January 23, 2019 / 8:45 PM / in 3 months

TREASURIES-U.S. bond yields rise as Wall Street stabilizes

    * Worries about U.S.-China trade persist 
    * Treasury yields seen locked in tight trading range 
    * Wall Street's rally fades on renewed growth concerns

 (New throughout, updates prices, market activity and comments)
    By Richard Leong
    NEW YORK, Jan 23 (Reuters) - U.S. Treasury yields rose on
Wednesday as Wall Street stock prices stabilized a day after
posting heavy losses, reducing safe-haven demand for bonds even
as investors remained worried about slowing economic growth and
trade tensions.
    Analysts expect the $15.6 trillion market to trade in a
narrow range given the dearth of official U.S. economic reports
due to the longest-ever government shutdown.
    "The market is shadow-boxing with speculation about trade,"
said Ward McCarthy, chief financial economist at Jefferies & Co.
in New York.
    One hurdle to resolving the U.S.-China trade fight is the
case of Meng Wanzhou, executive of Chinese technology giant
Huawei, who was arrested on Dec. 1 in Vancouver for violating
U.S. sanctions on Iran. 
    Washington will proceed with the formal extradition of
Wanzhou, while Beijing vowed to respond.
    The Trump administration and the Chinese government remain
far apart on issues. Chinese Vice Premier Liu He is scheduled to
Washington at the end of January.
    Early on Wednesday, White House economic adviser Kevin
Hassett told CNN television he believed a trade agreement
between the world's two biggest economies could be reached by a
March 1 deadline.
    Wall Street stocks rose in early trading as market players
focused on upbeat earnings from corporate stalwarts IBM, United
Technologies and Proctor & Gamble.
    The yield on benchmark 10-year Treasury notes
was 2.753 percent, up 2.1 basis points from late on Tuesday. It
reached a three-week peak at 2.799 percent last Friday.
    Yields retreated from session peaks as resurgent worries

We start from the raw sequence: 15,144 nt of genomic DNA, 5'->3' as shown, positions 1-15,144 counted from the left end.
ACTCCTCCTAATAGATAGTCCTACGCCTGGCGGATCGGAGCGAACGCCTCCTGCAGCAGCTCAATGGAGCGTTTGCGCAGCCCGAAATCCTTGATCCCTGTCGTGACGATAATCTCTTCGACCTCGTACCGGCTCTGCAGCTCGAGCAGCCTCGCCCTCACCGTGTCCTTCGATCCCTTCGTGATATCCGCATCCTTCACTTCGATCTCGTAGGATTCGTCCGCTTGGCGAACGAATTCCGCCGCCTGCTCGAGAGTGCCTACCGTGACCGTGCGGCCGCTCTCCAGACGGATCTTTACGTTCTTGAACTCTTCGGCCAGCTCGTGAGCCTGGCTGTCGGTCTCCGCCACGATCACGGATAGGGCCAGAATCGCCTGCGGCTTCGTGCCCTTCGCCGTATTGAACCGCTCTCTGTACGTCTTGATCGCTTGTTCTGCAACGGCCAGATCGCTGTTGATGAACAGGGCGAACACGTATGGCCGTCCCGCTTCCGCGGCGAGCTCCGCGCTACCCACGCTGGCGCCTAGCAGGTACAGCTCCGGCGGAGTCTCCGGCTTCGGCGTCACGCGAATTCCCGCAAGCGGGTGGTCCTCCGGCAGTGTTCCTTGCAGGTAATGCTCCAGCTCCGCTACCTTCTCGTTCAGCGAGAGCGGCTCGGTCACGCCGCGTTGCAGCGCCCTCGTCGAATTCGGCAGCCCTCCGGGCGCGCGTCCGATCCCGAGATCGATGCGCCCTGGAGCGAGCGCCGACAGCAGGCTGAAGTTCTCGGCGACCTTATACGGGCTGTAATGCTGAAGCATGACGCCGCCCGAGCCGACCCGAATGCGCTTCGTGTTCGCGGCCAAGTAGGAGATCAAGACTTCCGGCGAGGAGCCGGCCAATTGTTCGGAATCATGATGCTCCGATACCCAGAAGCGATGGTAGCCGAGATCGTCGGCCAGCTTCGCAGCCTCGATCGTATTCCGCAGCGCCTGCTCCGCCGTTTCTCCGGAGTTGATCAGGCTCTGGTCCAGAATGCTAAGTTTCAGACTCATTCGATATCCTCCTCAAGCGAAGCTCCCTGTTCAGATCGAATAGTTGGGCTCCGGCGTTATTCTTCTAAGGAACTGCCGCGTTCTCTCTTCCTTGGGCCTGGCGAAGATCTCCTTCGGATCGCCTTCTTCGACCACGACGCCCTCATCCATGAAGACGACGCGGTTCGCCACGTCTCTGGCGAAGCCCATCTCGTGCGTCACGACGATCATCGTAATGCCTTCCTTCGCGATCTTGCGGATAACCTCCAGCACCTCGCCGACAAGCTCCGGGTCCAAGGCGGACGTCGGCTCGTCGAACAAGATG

about faltering economic growth slowed the stock market rally.
    In late trading, the S&P 500 index was down 0.04
percent, while the Dow was up 0.69 percent and the Nasdaq
was 0.26 percent lower. The Dow and S&P 500 fell more than 1
percent and the Nasdaq lost nearly 2 percent on Tuesday.
    "Stocks have faded so bonds are benefitting," said Larry
Milstein, head of government and agency trading at R.W.
Pressprich & Co. in New York.
January 23 Wednesday 3:24PM New York / 2024 GMT
                               Price                  
 US T BONDS MAR9               145-1/32     -12/32    
 10YR TNotes MAR9              121-100/256  -6/32     
                               Price        Current   Net
                                            Yield %   Change
                                                      (bps)
 Three-month bills             2.36         2.4071    -0.026
 Six-month bills               2.4475       2.5126    0.000
 Two-year note                 99-211/256   2.5933    0.016
 Three-year note               99-204/256   2.5712    0.016
 Five-year note                100-42/256   2.5891    0.020
 Seven-year note               99-196/256   2.6621    0.021
 10-year note                  103-48/256   2.7516    0.020
 30-year bond                  106          3.0663    0.011
         YIELD CURVE           Last (bps)   Net       
                                            Change    
                                            (bps)     
 10-year vs 2-year yield       15.70        0.70      
 30-year vs 5-year yield       47.70        -0.40     
   DOLLAR SWAP SPREADS                                
                               Last (bps)   Net       
                                            Change    
                                            (bps)     
 U.S. 2-year dollar swap        14.75         0.25    
 spread                                               
 U.S. 3-year dollar swap        11.75         0.50    
 spread                                               
 U.S. 5-year dollar swap         8.00        -0.25    
 spread                                               
 U.S. 10-year dollar swap        2.75        -0.25    
 spread                                               
 U.S. 30-year dollar swap      -18.25         0.50    
 spread                                               
 
 (Reporting by Richard Leong
Editing by Susan Thomas and David Gregorio)
  
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